French wine grape records show accelerated warming over the past 30 years

By Rachel Arthur

- Last updated on GMT

Researchers used records from the wine centre of Beaune as the base for their research. Pic:getty/VFRed
Researchers used records from the wine centre of Beaune as the base for their research. Pic:getty/VFRed

Related tags Wine Climate change

Wine records from the last 664 years show the climate in the French region of Burgundy has become hotter and drier in recent years.

Researchers have reconstructed the dates of grape harvests in Beaune – the wine capital of Burgundy – going back to 1354. Using city council records, newspaper reports and wage payments made to grape pickers, the researchers have created the longest ever continuous record of grape harvests dates.

The records show that, until 1987, wine grapes were typically picked from 28 September onwards. However, since 1988, harvests have begun 13 days earlier on average. “Our analysis of the series shows very hot and dry years were uncommon in the past, but have become the norm in the last 30 years,”​ say researchers.

Compiling grape harvest dates 

Grape harvest dates can be used as a proxy to study the climate because wine grapes are very sensitive to temperature and rainfall. If the spring and summer – the grapes’ growing season – is hot and dry, the grapes will be ready for harvest earlier.

The opening day of the grape harvest has always been an important event in the Burgundy region, and since the Middle Ages this has been set by a collective decision.

The longest series to date has been the grape harvest date series for the nearby town of Dijon, covering 1385-1905. However, this data comes with two problems: firstly it used data from 19th​ century publications whose reliability has now been called into question; and secondly vineyards started disappearing from the 19th​ century because of urbanisation, meaning data was taken from different regions as a substitute.

In contrast, Beaune remains surrounded by vineyards, and the territory of the city has been dominated by grape cultivation since the Middle Ages.

Researchers for the Beaune study, meanwhile, focused on archival sources for their data. Daily wage payments made to day labourers for picking grapes are available from 1354 to 1506, for example, while the books of deliberations of the Notre-Dame Church chapter of Beaune shows the date of the last meeting before the vacation of the chapter that had to organise the harvest.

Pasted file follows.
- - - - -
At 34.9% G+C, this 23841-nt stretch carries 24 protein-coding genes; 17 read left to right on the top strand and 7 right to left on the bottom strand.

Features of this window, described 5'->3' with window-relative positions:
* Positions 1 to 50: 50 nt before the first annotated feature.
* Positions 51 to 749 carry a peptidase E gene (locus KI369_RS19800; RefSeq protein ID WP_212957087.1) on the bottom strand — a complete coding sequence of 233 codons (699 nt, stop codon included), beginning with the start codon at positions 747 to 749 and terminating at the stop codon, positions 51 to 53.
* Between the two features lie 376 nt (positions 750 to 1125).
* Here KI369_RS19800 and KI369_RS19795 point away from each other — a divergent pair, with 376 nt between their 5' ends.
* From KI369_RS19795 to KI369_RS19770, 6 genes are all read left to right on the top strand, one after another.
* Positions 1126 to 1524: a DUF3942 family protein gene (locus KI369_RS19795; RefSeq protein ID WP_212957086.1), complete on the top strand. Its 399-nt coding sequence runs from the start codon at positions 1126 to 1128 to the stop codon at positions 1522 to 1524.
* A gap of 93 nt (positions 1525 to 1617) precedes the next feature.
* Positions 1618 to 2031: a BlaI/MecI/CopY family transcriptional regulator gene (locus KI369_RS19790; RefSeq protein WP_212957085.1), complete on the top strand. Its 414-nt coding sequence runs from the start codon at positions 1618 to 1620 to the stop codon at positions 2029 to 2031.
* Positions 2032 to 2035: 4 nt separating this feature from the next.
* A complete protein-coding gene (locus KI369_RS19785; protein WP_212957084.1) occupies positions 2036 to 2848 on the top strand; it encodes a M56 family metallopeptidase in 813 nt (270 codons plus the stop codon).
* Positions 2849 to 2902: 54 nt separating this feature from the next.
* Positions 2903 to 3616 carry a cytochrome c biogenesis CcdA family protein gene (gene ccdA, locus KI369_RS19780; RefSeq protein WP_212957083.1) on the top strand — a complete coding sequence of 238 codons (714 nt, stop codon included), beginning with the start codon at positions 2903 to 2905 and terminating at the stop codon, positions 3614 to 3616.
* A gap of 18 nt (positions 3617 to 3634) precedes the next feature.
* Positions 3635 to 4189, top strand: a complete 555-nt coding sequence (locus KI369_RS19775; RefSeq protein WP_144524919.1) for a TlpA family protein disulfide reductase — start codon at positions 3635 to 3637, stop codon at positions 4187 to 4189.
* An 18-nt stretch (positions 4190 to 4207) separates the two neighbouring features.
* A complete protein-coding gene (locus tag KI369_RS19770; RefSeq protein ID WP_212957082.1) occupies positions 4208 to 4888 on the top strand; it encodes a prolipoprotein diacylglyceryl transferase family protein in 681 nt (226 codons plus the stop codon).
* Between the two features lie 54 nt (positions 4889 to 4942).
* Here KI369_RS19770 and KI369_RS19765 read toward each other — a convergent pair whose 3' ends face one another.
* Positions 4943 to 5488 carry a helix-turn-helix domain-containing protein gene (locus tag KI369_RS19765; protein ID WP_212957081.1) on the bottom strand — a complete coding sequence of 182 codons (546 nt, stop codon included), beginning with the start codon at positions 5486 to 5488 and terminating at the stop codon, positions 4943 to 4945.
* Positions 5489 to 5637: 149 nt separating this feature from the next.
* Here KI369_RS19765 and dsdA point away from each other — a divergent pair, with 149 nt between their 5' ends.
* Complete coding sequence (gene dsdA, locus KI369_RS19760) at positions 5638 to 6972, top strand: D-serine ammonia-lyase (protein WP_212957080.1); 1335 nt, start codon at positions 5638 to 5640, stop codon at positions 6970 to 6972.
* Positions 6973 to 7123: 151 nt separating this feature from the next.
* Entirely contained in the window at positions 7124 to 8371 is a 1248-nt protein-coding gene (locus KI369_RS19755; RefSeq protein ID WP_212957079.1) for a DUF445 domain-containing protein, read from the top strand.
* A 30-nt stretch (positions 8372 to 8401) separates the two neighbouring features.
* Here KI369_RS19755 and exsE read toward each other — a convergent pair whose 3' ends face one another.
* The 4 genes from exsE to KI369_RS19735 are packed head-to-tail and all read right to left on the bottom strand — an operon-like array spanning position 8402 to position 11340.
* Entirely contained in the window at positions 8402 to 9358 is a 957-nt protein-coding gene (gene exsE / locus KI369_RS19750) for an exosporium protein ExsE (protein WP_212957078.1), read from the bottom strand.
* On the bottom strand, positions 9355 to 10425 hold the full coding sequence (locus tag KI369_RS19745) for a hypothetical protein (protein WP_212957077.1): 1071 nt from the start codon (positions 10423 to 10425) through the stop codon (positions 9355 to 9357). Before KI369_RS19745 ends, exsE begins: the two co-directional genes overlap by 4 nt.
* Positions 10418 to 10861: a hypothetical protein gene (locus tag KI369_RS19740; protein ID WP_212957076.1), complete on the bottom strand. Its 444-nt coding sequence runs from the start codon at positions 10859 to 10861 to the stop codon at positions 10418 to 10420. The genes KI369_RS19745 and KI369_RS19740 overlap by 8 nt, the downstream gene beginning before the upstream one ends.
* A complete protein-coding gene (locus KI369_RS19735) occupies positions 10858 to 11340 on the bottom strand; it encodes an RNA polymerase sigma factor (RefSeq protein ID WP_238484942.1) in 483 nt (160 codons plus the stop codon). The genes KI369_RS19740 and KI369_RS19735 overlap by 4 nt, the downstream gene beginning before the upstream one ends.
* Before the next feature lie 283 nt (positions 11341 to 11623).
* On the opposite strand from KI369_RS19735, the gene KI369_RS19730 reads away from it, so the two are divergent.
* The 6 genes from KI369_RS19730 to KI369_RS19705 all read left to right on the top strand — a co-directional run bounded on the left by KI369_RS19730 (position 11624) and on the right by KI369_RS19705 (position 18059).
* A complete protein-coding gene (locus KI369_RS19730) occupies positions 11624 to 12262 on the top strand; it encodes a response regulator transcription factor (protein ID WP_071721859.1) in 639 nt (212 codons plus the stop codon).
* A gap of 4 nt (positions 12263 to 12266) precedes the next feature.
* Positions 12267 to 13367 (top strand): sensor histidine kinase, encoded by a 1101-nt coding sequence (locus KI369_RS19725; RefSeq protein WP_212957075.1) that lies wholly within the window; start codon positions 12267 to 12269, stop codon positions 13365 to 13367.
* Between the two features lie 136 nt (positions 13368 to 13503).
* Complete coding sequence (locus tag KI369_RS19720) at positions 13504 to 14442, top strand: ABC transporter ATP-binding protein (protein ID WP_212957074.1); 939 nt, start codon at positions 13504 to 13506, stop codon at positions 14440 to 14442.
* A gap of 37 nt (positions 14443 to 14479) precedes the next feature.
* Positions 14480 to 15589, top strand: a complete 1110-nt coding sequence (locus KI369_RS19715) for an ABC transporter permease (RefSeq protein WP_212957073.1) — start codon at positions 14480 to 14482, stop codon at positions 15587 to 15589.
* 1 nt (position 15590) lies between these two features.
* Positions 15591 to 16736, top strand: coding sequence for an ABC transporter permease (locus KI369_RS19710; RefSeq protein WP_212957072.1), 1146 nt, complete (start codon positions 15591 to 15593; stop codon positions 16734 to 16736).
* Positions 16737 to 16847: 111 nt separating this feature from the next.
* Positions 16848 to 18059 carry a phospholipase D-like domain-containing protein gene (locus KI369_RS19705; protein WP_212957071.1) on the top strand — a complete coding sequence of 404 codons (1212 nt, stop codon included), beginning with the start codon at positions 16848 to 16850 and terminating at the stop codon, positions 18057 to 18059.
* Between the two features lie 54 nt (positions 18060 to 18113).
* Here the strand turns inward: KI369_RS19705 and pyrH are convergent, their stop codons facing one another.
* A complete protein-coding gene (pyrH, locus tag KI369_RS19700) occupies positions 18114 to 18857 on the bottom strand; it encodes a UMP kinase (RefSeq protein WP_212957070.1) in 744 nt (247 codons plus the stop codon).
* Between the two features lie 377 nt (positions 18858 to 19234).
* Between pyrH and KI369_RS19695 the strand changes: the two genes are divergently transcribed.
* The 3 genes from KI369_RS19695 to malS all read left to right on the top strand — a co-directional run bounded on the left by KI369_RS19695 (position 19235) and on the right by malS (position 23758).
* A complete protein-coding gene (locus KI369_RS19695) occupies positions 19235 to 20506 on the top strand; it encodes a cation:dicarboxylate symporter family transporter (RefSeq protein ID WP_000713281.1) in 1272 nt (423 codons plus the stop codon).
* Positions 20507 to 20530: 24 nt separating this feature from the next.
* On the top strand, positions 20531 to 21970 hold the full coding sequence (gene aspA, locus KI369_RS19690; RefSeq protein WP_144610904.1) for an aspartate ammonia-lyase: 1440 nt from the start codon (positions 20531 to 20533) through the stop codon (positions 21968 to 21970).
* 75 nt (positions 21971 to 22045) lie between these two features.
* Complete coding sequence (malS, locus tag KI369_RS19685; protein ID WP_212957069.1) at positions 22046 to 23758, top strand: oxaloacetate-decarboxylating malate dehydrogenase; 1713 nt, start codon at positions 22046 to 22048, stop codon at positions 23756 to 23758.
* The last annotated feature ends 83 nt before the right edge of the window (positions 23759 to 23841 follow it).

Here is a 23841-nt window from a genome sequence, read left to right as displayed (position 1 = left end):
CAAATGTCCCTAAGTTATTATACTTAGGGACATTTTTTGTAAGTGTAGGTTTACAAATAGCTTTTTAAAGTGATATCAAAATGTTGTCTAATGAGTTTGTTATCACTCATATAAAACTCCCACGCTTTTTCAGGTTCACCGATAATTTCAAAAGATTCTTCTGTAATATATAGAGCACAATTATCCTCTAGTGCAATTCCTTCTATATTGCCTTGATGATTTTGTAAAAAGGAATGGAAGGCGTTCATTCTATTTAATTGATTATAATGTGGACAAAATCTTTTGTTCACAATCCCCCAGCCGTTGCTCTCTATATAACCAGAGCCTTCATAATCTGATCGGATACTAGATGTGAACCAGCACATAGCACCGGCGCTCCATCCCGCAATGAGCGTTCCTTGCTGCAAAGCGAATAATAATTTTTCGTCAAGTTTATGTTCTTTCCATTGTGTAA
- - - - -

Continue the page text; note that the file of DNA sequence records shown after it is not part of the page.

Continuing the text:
Data from 1700-1965 was taken from city council documents, where the harvest date was agreed between vine growers and the local town administration. For the most recent harvests, newspaper reports were used.

Researchers then used temperature records from Paris from 1659-2018, alongside tree-ring proxy data from 1354-1658, to correlate their data.

burgundy wines getty javerman3
Burgundy vineyards. Pic:getty/javerman3

"The transition to a rapid global warming period after 1988 stands out very clearly. The exceptional character of the last 30 years becomes apparent to everybody,"​ said Christian Pfister, a professor at the Oeschger Centre for Climate Change Research at the University of Bern in Switzerland and one of the authors of the study.

"We hope people start to realistically consider the climate situation in which the planet is at present,"​ he concludes.

Source: Thomas Labbé, Christian Pfister, Stefan Brönnimann, Daniel Rousseau, Jörg Franke, Benjamin Bois. 'The longest homogeneous series of grape harvest dates, Beaune 1354–2018, and its significance for the understanding of past and present climate'. Climate of the Past​, 2019; 15 (4): 1485 DOI: 10.5194/cp-15-1485-2019

Related topics R&D Beer, Wine, Spirits, Cider

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